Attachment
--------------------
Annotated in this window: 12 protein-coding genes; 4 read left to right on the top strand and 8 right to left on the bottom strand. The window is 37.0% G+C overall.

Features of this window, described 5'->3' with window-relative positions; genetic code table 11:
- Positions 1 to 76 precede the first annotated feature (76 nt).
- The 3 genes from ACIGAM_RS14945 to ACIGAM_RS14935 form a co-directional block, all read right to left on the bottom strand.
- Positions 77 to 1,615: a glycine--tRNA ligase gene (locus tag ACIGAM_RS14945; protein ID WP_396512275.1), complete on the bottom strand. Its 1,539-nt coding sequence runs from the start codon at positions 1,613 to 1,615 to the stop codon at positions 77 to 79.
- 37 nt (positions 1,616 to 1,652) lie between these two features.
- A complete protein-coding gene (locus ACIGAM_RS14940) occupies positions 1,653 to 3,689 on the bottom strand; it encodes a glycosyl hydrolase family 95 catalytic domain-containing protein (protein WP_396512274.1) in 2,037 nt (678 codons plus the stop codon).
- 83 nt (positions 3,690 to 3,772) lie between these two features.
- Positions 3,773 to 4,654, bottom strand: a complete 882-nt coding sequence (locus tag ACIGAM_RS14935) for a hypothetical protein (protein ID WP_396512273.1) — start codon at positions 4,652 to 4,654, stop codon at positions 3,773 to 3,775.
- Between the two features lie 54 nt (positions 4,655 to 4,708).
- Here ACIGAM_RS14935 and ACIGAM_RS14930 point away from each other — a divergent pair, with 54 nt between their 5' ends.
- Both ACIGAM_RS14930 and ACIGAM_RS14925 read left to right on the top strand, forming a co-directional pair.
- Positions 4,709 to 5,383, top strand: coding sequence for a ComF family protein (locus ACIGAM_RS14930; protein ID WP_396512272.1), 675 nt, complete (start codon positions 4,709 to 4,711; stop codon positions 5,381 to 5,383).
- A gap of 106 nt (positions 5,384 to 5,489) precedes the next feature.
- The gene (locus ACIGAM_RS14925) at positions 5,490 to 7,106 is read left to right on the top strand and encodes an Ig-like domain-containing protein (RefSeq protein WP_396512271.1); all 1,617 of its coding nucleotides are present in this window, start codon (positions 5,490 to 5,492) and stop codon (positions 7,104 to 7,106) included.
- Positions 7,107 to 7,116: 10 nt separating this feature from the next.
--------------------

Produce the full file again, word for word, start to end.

Annotated in this window: 12 protein-coding genes; 4 read left to right on the top strand and 8 right to left on the bottom strand. The window is 37.0% G+C overall.

Features of this window, described 5'->3' with window-relative positions; genetic code table 11:
- Positions 1 to 76 precede the first annotated feature (76 nt).
- The 3 genes from ACIGAM_RS14945 to ACIGAM_RS14935 form a co-directional block, all read right to left on the bottom strand.
- Positions 77 to 1,615: a glycine--tRNA ligase gene (locus tag ACIGAM_RS14945; protein ID WP_396512275.1), complete on the bottom strand. Its 1,539-nt coding sequence runs from the start codon at positions 1,613 to 1,615 to the stop codon at positions 77 to 79.
- 37 nt (positions 1,616 to 1,652) lie between these two features.
- A complete protein-coding gene (locus ACIGAM_RS14940) occupies positions 1,653 to 3,689 on the bottom strand; it encodes a glycosyl hydrolase family 95 catalytic domain-containing protein (protein WP_396512274.1) in 2,037 nt (678 codons plus the stop codon).
- 83 nt (positions 3,690 to 3,772) lie between these two features.
- Positions 3,773 to 4,654, bottom strand: a complete 882-nt coding sequence (locus tag ACIGAM_RS14935) for a hypothetical protein (protein ID WP_396512273.1) — start codon at positions 4,652 to 4,654, stop codon at positions 3,773 to 3,775.
- Between the two features lie 54 nt (positions 4,655 to 4,708).
- Here ACIGAM_RS14935 and ACIGAM_RS14930 point away from each other — a divergent pair, with 54 nt between their 5' ends.
- Both ACIGAM_RS14930 and ACIGAM_RS14925 read left to right on the top strand, forming a co-directional pair.
- Positions 4,709 to 5,383, top strand: coding sequence for a ComF family protein (locus ACIGAM_RS14930; protein ID WP_396512272.1), 675 nt, complete (start codon positions 4,709 to 4,711; stop codon positions 5,381 to 5,383).
- A gap of 106 nt (positions 5,384 to 5,489) precedes the next feature.
- The gene (locus ACIGAM_RS14925) at positions 5,490 to 7,106 is read left to right on the top strand and encodes an Ig-like domain-containing protein (RefSeq protein WP_396512271.1); all 1,617 of its coding nucleotides are present in this window, start codon (positions 5,490 to 5,492) and stop codon (positions 7,104 to 7,106) included.
- Positions 7,107 to 7,116: 10 nt separating this feature from the next.